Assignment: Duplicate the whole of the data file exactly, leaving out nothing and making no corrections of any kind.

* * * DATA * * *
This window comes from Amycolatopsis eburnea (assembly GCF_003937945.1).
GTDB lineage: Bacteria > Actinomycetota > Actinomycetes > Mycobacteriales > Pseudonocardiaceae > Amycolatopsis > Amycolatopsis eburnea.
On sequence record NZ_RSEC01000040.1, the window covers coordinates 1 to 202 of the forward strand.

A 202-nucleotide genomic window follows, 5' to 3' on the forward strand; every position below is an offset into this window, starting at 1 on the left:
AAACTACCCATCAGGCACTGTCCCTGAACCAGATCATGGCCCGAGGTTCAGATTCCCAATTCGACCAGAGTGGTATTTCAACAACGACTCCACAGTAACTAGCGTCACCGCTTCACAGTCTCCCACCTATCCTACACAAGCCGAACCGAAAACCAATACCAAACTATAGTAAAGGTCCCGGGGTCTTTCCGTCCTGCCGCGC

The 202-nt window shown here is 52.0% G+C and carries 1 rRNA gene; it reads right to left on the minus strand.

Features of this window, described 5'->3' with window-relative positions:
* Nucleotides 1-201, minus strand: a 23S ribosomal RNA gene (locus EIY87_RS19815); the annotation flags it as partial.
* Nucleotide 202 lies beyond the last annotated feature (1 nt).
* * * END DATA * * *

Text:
This window comes from Amycolatopsis eburnea (assembly GCF_003937945.1).
GTDB lineage: Bacteria > Actinomycetota > Actinomycetes > Mycobacteriales > Pseudonocardiaceae > Amycolatopsis > Amycolatopsis eburnea.
On sequence record NZ_RSEC01000040.1, the window covers coordinates 1 to 202 of the forward strand.

A 202-nucleotide genomic window follows, 5' to 3' on the forward strand; every position below is an offset into this window, starting at 1 on the left:
AAACTACCCATCAGGCACTGTCCCTGAACCAGATCATGGCCCGAGGTTCAGATTCCCAATTCGACCAGAGTGGTATTTCAACAACGACTCCACAGTAACTAGCGTCACCGCTTCACAGTCTCCCACCTATCCTACACAAGCCGAACCGAAAACCAATACCAAACTATAGTAAAGGTCCCGGGGTCTTTCCGTCCTGCCGCGC

The 202-nt window shown here is 52.0% G+C and carries 1 rRNA gene; it reads right to left on the minus strand.

Features of this window, described 5'->3' with window-relative positions:
* Nucleotides 1-201, minus strand: a 23S ribosomal RNA gene (locus EIY87_RS19815); the annotation flags it as partial.
* Nucleotide 202 lies beyond the last annotated feature (1 nt).